AudienceView Connect
AudienceView Documentation

AudienceView Applications

AudienceView contains the following applications:

Module Description
AudienceView Desktop Used to configure AudienceView applications and for ticket box office sales.
For more information, refer to AudienceView Desktop.
AudienceView Online Used for online ticket sales.
For more information, refer to AudienceView Online Configuration Guide.
AudienceView Kiosk Used for kiosk ticketing sales.
For more information, refer to AudienceView Kiosk Configuration Guide.
AudienceView Access Control Used for scanning tickets and marking tickets.
For more information, refer to Configuring Access Control.
AudienceView POS (point of sale) Used to sell concessions and merchandise quickly and easily though a touchscreen-friendly interface.

Your system administrator can control your access to AudienceView using:

  • Users
  • Roles
  • Groups


A user identifies someone who can access AudienceView. Users have user names and passwords that they can use to logon to AudienceView. A user can be anyone from an administrator or box office ticket seller to an anonymous customer accessing online sales. Users can be assigned one or more groups and/or roles that determine how they can interact with AudienceView. 


Roles restrict a user's access within AudienceView and are most often used to reflect an organization’s sales channels. Access to the following items can be restricted by role:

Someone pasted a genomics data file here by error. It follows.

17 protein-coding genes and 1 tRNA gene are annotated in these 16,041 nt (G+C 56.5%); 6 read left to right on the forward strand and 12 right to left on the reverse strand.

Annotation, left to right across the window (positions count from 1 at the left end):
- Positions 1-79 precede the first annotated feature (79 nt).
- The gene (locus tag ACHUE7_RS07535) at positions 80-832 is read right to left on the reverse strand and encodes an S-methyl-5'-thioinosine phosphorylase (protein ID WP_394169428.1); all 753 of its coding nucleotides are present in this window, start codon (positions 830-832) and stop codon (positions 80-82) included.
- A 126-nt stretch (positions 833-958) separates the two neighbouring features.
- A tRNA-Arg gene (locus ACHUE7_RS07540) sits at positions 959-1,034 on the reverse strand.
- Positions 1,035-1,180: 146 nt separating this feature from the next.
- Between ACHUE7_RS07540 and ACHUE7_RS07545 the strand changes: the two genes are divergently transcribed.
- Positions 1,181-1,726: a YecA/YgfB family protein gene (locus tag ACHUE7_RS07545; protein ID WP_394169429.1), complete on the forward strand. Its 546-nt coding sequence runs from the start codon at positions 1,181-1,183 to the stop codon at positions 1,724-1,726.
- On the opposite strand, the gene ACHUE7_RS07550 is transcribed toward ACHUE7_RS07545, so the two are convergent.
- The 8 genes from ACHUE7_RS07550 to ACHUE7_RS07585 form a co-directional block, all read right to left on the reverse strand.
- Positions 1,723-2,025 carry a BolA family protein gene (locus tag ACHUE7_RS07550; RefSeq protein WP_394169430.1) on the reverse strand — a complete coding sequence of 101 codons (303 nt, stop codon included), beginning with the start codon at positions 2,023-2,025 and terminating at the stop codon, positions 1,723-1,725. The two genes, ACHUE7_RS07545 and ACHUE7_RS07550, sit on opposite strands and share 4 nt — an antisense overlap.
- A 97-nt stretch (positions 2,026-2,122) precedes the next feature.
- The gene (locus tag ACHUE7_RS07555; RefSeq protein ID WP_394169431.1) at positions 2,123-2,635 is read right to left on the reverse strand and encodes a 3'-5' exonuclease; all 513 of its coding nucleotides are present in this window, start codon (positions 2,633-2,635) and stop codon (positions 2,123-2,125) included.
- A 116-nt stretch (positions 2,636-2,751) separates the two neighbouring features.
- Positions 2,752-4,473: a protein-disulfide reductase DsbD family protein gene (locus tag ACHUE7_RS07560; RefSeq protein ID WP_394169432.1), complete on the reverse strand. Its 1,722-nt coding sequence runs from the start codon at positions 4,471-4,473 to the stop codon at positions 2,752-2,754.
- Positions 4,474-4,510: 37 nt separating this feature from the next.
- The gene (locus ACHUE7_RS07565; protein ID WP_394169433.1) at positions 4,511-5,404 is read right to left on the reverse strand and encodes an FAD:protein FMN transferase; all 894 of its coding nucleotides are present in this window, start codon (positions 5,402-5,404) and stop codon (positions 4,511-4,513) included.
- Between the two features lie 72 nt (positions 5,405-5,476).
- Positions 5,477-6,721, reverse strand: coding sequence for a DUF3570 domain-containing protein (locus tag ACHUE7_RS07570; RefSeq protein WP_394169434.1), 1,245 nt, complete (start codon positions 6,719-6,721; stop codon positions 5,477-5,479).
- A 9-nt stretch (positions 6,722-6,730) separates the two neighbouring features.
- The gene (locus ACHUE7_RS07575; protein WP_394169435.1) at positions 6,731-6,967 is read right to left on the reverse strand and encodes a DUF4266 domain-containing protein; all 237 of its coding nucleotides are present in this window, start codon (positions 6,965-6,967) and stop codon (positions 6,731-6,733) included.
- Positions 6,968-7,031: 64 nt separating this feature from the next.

• Venues
  • Series, Performances and Bundles
  • Service Charges and Miscellaneous Items
  • Payment and Delivery Methods
  • Hold Types
  • Producers
  • Fundraising Programs

When such an item is created, roles are granted access. When users log on to AudienceView with an allowed role, they can access the item. A user's group determines what the user can do with the item. A user may have multiple roles associated to them, but when logging in, they must choose a single role to use. This role can be changed at anytime using the Options menu.


A group defines the functionality a user has permission to view and perform. For example, a group specifies whether users can create, modify and/or delete an item in the application, what pages they can view, and so on. Groups and roles work together to define a user’s experience with the application. For example, for users to sell tickets, they must be given access to the performance (by means of their role) and access to selling functionality (by means of their group).